The high profile trial in the UK of the Pakistani cricketers accused of match fixing had the prosecution lawyer revealing to the court that India had illegal wagering syndicates operated by so-called “shadowy figures”. The lawyer described the syndicates as mere conduits for $50 billion worth of bets within the cricket playing industry. Stung by the furore and the shame ICC’s former anti-corruption head, Lord Condon, has called for countries whose players are caught up in match-fixing to be banned from the international arena. “The ICC has to give out the harshest sentences it can. The nuclear option is banning boards from international cricket,” he said. He further said: “The ICC must get tougher; this is a big wake-up call. Cricket is at credibility crossroads. The ICC and national boards have to be tough and, if they are not, they have to face the consequences.”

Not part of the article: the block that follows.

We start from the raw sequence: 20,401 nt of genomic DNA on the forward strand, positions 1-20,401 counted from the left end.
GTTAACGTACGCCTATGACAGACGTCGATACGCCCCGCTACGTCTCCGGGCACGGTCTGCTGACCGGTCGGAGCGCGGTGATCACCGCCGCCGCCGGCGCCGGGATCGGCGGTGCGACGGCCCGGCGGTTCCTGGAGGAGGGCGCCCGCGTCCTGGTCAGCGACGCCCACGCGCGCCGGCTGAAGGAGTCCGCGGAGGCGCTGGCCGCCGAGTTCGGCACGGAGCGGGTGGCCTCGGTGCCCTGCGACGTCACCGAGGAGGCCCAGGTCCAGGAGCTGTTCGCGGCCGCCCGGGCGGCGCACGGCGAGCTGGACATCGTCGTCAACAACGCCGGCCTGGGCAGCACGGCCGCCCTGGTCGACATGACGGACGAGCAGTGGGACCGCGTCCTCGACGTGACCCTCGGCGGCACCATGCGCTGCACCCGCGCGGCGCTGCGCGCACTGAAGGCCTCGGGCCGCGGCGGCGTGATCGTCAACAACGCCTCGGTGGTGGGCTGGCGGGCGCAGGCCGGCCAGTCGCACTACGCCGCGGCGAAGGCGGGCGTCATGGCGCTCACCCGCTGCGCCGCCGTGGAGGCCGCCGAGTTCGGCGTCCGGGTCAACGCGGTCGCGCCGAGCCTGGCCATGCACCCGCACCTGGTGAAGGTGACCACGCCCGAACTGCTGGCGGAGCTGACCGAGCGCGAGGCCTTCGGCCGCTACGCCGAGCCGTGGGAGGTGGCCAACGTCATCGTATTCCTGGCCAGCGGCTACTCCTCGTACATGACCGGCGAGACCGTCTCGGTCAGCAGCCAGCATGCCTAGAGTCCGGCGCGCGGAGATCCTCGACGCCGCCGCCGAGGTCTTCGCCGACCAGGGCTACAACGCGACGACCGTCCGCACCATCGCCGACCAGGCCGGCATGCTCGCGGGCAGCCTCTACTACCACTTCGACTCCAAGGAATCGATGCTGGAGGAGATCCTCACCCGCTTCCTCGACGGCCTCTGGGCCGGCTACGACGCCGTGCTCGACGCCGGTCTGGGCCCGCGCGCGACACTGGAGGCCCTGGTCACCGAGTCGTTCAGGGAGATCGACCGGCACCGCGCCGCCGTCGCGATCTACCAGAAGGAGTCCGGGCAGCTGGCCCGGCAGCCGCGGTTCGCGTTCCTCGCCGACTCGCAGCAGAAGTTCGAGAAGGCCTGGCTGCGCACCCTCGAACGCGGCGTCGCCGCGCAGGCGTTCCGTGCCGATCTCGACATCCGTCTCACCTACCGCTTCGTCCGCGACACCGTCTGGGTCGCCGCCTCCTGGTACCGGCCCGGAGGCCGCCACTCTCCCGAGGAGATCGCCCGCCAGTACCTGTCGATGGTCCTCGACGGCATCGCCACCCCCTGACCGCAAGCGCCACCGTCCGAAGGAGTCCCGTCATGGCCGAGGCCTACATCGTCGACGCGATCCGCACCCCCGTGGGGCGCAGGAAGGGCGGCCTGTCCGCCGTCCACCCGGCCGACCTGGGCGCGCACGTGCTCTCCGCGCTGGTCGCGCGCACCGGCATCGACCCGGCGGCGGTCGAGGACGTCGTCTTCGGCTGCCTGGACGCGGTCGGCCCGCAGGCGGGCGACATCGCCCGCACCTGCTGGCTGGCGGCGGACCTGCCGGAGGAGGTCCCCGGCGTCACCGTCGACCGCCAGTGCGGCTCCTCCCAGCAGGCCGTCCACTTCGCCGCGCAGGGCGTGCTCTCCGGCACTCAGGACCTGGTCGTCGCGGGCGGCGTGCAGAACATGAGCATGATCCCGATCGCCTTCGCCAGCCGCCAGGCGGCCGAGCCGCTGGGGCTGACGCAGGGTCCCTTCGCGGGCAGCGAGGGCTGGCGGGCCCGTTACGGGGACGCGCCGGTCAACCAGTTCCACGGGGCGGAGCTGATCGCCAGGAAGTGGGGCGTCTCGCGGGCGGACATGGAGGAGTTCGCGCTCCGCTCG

ICC Chief Executive Haroon Lorgat’s reaction was on predictable lines. “We hope that this verdict is seen as a further warning to any individual who might, for whatever reason, be tempted to engage in corrupt activity within our sport,” he said and reiterated the ICC’s zero-tolerance policy on any form of corruption and said that all allegations would be “comprehensively investigated and, where appropriate, robustly prosecuted”.

By Harpal Singh Bedi